Caudill: The Sunflower provides an independent platform for students


During a meeting about The Sunflower’s coverage with Chance Swaim, Matthew Kelly, and Ray Strunk, WSU General Counsel David Moses said that the student newspaper chooses only those stories that make the university look bad.

“Have you ever written a story about the effort Wichita State is making to reach out to the community, to be a part of the community, and to not maintain the status quo?” Moses asked. “No, I don’t think I’ve ever seen that.”

These claims struck a nerve with me for a couple reasons.

First, The Sunflower, as an independent student newspaper, holds no obligation to report information based on its reflection of the university — whether good or bad.

A significant part of The Sunflower’s job is to provide members of the Wichita State campus community with access to information, especially that which won’t be included in the university’s strategic communication platforms — like Shocker Blast.

When this information is open to the public, it enables a dialogue about important issues that may not be covered anywhere else – issues that campus community members at WSU have a right to discuss.

In the process, some of the stories published may not align with the reputation that the WSU administration aims to create. That is merely a result of the work, and not a premeditated goal.

The Society of Professional Journalists – a nationwide organization that represents and educates journalists – says in its Code of Ethics that journalists should “act independently” and “be free of obligation to any interest other than the public’s right to know.”

The priority of The Sunflower must not be the way in which its coverage reflects the university. Such a conflict of interest could compromise the integrity of the organization.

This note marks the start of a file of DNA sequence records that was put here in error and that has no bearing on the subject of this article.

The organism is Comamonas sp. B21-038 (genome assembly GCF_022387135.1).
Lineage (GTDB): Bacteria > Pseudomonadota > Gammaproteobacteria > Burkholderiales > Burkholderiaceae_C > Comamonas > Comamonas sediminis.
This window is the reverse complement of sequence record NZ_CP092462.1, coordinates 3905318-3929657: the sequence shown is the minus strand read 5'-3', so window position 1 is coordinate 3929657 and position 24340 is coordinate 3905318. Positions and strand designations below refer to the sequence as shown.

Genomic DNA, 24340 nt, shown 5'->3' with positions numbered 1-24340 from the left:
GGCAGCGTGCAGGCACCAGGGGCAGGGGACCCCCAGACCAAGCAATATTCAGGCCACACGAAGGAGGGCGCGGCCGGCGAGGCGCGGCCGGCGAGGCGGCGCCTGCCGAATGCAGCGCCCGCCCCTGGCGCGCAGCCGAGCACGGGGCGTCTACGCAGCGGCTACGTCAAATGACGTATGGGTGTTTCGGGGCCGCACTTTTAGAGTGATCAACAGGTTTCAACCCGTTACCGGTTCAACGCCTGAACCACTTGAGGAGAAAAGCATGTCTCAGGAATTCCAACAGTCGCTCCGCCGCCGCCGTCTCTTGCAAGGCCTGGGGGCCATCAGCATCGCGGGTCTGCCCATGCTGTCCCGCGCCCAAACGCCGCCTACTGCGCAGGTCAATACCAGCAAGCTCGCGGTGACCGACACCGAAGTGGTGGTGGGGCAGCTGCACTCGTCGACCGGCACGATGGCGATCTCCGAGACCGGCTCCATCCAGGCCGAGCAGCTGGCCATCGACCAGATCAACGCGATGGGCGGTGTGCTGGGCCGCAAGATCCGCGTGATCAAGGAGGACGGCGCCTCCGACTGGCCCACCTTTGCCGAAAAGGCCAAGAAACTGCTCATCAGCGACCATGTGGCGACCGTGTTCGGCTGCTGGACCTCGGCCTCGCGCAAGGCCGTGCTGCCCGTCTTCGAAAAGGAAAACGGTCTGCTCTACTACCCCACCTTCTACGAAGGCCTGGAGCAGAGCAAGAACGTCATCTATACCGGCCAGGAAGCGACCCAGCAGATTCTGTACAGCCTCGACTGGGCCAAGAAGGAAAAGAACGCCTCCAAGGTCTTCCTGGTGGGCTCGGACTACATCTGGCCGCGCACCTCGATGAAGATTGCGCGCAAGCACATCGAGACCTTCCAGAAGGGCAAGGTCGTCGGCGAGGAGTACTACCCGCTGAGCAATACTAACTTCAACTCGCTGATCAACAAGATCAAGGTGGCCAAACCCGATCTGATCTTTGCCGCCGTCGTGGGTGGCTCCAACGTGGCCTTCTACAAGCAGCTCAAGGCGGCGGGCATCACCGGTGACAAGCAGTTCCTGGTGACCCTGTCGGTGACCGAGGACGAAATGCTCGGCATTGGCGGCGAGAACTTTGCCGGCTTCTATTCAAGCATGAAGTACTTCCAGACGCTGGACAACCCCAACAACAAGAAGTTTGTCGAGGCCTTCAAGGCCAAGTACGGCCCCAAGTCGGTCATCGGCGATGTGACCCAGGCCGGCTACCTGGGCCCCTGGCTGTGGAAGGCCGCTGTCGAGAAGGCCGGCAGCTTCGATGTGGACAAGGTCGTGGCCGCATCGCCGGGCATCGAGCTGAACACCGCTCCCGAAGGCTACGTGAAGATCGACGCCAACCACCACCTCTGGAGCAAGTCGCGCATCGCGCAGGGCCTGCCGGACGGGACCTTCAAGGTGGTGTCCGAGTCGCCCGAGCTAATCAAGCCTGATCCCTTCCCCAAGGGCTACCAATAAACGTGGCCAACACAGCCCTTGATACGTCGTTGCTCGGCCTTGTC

Secondly, I feel that Moses’ broad statements fail to acknowledge one of The Sunflower’s most vital roles — giving students a voice.

Since I began working at The Sunflower, I have seen a broad range of coverage over student life at Wichita State.

Both online and in-print, all four of the newspaper’s sections – News, Sports, Opinion, and Arts & Culture – provide a platform for students as well as the many programs and events they orchestrate.

Arts & Culture covers concerts, theatrical performances, art exhibits, and more. Profiles and photo galleries in this section work to paint the experience these student-led events provide.

Opinion, with topics ranging from beer and movies to campus policies and sports, displays the thoughts of Sunflower contributors and letters to the editor from various members of WSU’s campus community.

News covers crime and incidents, Student Government-sponsored events, new projects on campus, and more.

Sports, of course, provides coverage for Wichita State games, but it also provides an in-depth look into the lives of student athletes and the world of sports.

The students contributing to The Sunflower come from backgrounds as diverse as the topics they cover, and each of them work hard to ensure other hard work at WSU is represented and acknowledged.

So to Moses and others who feel The Sunflower conspires to paint the university in a “bad” light, I ask of you: read the entire paper thoroughly. You may find something you like.